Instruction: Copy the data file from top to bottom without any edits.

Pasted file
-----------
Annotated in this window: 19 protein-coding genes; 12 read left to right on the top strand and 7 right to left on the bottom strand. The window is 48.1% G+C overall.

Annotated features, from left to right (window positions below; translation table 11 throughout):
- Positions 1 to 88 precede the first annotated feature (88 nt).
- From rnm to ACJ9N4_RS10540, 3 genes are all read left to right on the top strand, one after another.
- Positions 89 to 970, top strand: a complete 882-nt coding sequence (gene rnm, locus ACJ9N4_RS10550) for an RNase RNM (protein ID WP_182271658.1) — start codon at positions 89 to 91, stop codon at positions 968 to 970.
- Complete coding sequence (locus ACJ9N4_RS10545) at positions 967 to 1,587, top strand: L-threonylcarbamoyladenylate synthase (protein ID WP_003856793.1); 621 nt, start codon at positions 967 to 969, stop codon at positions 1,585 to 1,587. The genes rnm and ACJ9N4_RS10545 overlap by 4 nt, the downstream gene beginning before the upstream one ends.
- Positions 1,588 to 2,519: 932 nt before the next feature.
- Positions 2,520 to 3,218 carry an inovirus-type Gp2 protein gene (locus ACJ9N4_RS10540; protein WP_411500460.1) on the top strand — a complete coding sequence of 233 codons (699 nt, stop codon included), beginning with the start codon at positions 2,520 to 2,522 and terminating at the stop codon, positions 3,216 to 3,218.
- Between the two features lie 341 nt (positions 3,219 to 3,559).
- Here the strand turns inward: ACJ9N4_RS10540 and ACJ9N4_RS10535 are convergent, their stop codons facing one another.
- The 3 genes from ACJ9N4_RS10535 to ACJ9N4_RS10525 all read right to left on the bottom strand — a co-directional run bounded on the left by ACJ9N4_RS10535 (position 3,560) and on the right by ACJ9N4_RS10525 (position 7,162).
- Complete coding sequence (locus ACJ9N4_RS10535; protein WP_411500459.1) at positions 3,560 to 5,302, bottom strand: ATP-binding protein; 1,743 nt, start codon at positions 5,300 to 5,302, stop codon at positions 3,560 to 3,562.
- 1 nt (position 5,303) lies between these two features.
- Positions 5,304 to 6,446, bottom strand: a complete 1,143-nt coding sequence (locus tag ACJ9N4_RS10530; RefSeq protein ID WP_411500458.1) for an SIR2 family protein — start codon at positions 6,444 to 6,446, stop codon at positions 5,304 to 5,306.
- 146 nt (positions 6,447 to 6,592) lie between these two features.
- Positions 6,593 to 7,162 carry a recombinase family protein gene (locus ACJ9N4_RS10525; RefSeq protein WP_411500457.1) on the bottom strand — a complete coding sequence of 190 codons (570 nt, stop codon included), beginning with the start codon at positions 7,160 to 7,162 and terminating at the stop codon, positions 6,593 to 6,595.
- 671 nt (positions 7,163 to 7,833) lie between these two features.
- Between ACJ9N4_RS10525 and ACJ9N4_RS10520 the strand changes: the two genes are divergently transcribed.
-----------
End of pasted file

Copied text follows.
Annotated in this window: 19 protein-coding genes; 12 read left to right on the top strand and 7 right to left on the bottom strand. The window is 48.1% G+C overall.

Annotated features, from left to right (window positions below; translation table 11 throughout):
- Positions 1 to 88 precede the first annotated feature (88 nt).
- From rnm to ACJ9N4_RS10540, 3 genes are all read left to right on the top strand, one after another.
- Positions 89 to 970, top strand: a complete 882-nt coding sequence (gene rnm, locus ACJ9N4_RS10550) for an RNase RNM (protein ID WP_182271658.1) — start codon at positions 89 to 91, stop codon at positions 968 to 970.
- Complete coding sequence (locus ACJ9N4_RS10545) at positions 967 to 1,587, top strand: L-threonylcarbamoyladenylate synthase (protein ID WP_003856793.1); 621 nt, start codon at positions 967 to 969, stop codon at positions 1,585 to 1,587. The genes rnm and ACJ9N4_RS10545 overlap by 4 nt, the downstream gene beginning before the upstream one ends.
- Positions 1,588 to 2,519: 932 nt before the next feature.
- Positions 2,520 to 3,218 carry an inovirus-type Gp2 protein gene (locus ACJ9N4_RS10540; protein WP_411500460.1) on the top strand — a complete coding sequence of 233 codons (699 nt, stop codon included), beginning with the start codon at positions 2,520 to 2,522 and terminating at the stop codon, positions 3,216 to 3,218.
- Between the two features lie 341 nt (positions 3,219 to 3,559).
- Here the strand turns inward: ACJ9N4_RS10540 and ACJ9N4_RS10535 are convergent, their stop codons facing one another.
- The 3 genes from ACJ9N4_RS10535 to ACJ9N4_RS10525 all read right to left on the bottom strand — a co-directional run bounded on the left by ACJ9N4_RS10535 (position 3,560) and on the right by ACJ9N4_RS10525 (position 7,162).
- Complete coding sequence (locus ACJ9N4_RS10535; protein WP_411500459.1) at positions 3,560 to 5,302, bottom strand: ATP-binding protein; 1,743 nt, start codon at positions 5,300 to 5,302, stop codon at positions 3,560 to 3,562.
- 1 nt (position 5,303) lies between these two features.
- Positions 5,304 to 6,446, bottom strand: a complete 1,143-nt coding sequence (locus tag ACJ9N4_RS10530; RefSeq protein ID WP_411500458.1) for an SIR2 family protein — start codon at positions 6,444 to 6,446, stop codon at positions 5,304 to 5,306.
- 146 nt (positions 6,447 to 6,592) lie between these two features.
- Positions 6,593 to 7,162 carry a recombinase family protein gene (locus ACJ9N4_RS10525; RefSeq protein WP_411500457.1) on the bottom strand — a complete coding sequence of 190 codons (570 nt, stop codon included), beginning with the start codon at positions 7,160 to 7,162 and terminating at the stop codon, positions 6,593 to 6,595.
- 671 nt (positions 7,163 to 7,833) lie between these two features.
- Between ACJ9N4_RS10525 and ACJ9N4_RS10520 the strand changes: the two genes are divergently transcribed.